Penrod Blog

Medical Device AI Regulation

What does the newest memorandum surrounding the "Maintaining American Leadership in Artificial Intelligence" Executive Order mean for medical device companies using artificial intelligence?

Capitol Building

As a part of the American AI Initiative, a new draft memorandum proposed by the White House yesterday identifies policy that will guide regulatory and non-regulatory oversight of AI applications, including medical device AI.

The American AI Initiative seeks to:

  • Ensure that ingenuity is not restricted by over-regulation
  • Certify that AI is used for public benefit
  • Prevent AI from infringing on civil liberties

Federal agencies will be required to adhere to the principles laid out in the memorandum when proposing regulations for AI technologies.

The document’s scope only applies to private companies – government use of AI remains outside the scope of the recent memorandum.

It’s no secret that the application of AI raises unique ethical questions. We’ve developed entire genres of cinema, literature, and art devoted to doomsday scenarios where a sinister AI subjugates humanity to a brutal mechanical dictatorship.

However, this memorandum only applies to weak AI. Weak AI, while exceeding conventional computing practices to utilize data sets to learn and perform tasks, is not strong AI. The memorandum defines strong AI as computers that exhibit consciousness and may perform tasks better than a human agent.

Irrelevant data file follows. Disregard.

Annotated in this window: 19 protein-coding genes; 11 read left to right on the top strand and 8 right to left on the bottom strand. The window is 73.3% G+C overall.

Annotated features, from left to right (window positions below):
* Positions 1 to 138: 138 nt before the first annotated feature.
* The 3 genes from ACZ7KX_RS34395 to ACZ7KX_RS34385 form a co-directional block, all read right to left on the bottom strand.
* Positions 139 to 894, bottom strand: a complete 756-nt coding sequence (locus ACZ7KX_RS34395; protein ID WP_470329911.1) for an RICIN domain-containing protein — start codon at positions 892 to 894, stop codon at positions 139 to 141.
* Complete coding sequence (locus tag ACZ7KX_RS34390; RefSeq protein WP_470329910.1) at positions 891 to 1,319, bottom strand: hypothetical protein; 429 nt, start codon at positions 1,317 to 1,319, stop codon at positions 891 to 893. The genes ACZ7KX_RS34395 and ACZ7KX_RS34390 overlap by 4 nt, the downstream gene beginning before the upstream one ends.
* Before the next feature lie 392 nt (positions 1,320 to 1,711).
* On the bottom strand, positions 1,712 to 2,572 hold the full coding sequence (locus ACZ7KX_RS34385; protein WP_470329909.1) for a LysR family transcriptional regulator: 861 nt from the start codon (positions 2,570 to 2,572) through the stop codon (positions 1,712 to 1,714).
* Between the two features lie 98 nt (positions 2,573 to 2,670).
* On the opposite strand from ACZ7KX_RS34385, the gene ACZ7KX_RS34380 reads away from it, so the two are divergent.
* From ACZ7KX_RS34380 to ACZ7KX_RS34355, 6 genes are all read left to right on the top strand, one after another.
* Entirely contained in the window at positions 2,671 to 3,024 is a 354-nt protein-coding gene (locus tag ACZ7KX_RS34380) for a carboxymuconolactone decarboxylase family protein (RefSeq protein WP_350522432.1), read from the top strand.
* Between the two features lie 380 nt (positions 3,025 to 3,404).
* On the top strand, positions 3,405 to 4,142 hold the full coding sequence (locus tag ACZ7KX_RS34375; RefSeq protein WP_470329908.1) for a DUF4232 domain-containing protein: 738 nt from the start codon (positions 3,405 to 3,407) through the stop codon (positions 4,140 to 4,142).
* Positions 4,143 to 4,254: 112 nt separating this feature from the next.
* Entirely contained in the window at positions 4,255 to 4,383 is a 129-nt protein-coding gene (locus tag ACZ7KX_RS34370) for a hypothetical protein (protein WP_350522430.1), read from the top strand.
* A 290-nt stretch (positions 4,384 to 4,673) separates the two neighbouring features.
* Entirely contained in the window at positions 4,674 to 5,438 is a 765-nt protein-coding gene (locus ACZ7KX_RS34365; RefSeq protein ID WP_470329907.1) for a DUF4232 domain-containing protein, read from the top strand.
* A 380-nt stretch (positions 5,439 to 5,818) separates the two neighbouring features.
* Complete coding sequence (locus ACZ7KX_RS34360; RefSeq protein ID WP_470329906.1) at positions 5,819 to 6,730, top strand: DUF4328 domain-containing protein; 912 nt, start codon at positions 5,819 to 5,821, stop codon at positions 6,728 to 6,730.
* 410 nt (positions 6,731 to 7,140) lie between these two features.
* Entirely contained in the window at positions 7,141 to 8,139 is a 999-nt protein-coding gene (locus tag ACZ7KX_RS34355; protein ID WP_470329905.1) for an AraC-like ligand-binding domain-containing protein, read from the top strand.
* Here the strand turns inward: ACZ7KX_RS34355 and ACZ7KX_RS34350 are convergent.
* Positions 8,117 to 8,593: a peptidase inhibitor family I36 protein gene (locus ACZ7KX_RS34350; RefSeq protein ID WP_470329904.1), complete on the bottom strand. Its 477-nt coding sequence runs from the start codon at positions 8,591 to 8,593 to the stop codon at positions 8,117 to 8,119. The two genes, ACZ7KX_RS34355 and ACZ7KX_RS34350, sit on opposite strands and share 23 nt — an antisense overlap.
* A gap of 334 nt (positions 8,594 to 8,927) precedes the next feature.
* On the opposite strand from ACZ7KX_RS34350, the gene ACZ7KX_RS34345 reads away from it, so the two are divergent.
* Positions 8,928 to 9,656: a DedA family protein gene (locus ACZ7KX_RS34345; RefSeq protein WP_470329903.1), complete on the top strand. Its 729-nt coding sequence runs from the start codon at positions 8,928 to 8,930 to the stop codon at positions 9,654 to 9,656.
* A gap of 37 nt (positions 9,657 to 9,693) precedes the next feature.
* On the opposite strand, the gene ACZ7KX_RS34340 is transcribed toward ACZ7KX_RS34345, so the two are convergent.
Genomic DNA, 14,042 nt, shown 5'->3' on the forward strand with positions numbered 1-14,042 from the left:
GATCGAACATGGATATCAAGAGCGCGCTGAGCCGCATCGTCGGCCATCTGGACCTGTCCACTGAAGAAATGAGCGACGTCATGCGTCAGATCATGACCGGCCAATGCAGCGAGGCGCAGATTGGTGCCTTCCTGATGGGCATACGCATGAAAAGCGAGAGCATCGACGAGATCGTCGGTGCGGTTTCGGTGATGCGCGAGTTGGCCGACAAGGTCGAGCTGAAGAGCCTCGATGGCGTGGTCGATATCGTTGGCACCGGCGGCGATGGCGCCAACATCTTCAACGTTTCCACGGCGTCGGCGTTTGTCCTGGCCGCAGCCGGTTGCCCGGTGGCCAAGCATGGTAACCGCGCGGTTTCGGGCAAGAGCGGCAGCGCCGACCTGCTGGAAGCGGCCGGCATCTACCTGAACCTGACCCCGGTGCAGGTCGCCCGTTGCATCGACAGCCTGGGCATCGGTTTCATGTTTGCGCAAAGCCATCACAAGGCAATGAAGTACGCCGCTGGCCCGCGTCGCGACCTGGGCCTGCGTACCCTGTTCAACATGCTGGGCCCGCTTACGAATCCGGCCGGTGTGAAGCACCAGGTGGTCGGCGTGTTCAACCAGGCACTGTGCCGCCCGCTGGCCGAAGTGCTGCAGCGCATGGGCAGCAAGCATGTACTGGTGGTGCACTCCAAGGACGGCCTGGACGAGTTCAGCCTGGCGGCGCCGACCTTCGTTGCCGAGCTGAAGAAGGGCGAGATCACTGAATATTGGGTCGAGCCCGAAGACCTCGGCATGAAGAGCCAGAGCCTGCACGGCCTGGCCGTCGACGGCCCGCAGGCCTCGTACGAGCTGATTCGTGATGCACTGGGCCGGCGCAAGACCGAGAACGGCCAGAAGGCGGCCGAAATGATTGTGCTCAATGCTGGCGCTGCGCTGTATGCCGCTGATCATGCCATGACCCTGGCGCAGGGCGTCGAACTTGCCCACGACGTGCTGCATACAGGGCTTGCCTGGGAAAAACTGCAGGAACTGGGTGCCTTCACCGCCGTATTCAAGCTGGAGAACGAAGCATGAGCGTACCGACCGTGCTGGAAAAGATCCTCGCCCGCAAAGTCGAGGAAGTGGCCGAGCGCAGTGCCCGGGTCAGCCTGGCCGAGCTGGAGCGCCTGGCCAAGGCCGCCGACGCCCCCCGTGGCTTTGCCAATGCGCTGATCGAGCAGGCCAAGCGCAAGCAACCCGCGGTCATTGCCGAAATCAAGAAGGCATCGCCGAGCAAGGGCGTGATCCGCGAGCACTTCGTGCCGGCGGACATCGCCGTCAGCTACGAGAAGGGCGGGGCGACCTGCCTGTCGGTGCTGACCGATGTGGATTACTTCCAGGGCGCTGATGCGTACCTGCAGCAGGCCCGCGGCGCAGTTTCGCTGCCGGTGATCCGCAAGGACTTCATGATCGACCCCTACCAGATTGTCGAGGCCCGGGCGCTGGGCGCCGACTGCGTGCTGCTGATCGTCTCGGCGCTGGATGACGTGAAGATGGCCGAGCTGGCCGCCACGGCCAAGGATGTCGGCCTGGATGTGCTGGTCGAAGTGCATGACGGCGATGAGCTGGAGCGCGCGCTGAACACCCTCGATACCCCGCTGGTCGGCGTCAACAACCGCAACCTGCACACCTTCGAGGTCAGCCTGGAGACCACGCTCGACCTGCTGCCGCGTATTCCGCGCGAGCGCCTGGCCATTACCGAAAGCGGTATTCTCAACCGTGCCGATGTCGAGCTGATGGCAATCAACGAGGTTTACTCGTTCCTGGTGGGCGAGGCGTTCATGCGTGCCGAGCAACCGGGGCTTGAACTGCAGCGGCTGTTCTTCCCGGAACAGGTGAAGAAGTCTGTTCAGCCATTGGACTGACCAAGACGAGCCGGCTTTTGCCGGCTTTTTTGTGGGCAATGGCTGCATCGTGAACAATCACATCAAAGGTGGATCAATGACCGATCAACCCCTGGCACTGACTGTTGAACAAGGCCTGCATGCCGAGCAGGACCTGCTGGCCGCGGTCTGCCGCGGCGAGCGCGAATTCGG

The White House outlined key principles agencies need to adhere to when proposing medical device AI regulations.

These principles are:

  1. Public Trust in AI

    The White House predicts that AI will have a net positive economic and social impact in healthcare. However, it recognizes that it could present privacy risks if used inappropriately, so it understands the importance of enforcing ethical uses to obtain public trust.

  2. Public Participation

    The White House believes that public participation will improve the accountability of the government to ensure that AI does not infringe upon civil rights. It encourages regulatory agencies to inform the public and promote awareness of AI standards.

  3. Scientific Integrity and Information Quality

    The White House believes that regulation should be based on scientific and technical information, and that information pertaining to the strengths and weaknesses of AI should be transparent.

  4. Risk Assessment and Management

    Regulatory approaches to AI needs to be based on a spectrum of risk and reward, and it is not necessary to avoid every foreseeable risk if there is substantial reward.

  5. Benefits and Costs

    The benefits and costs of a specific regulation will be considered when authoring. In other words, regulators should consider the full economic cost before creating a regulation.

  6. Flexibility

    Agencies should adopt flexible approaches that can adapt to technological changes in order to avoid stifling innovation.

  7. Fairness and Non-Discrimination

    While AI has the potential to reduce discrimination caused by subjectivity, it does have the possibility of producing discriminatory outcomes from real-world bias. Agencies should ensure that AI applications reduce unfair, unlawful, or unintended discrimination.

  8. Disclosure and Transparency

    The White House believes that transparency in rule-making will help AI gain public trust and adoption.

  9. Safety and Security

    Agencies should create rules that ensure AI systems are secure, safe, and function as intended.

  10. Interagency coordination

    The White House’s approach to AI involves the entire government, so agencies are encouraged to share experiences to ensure consistency.

We’ll have more on this breaking story as it pertains to medical device AI. You can read the entire memorandum here.

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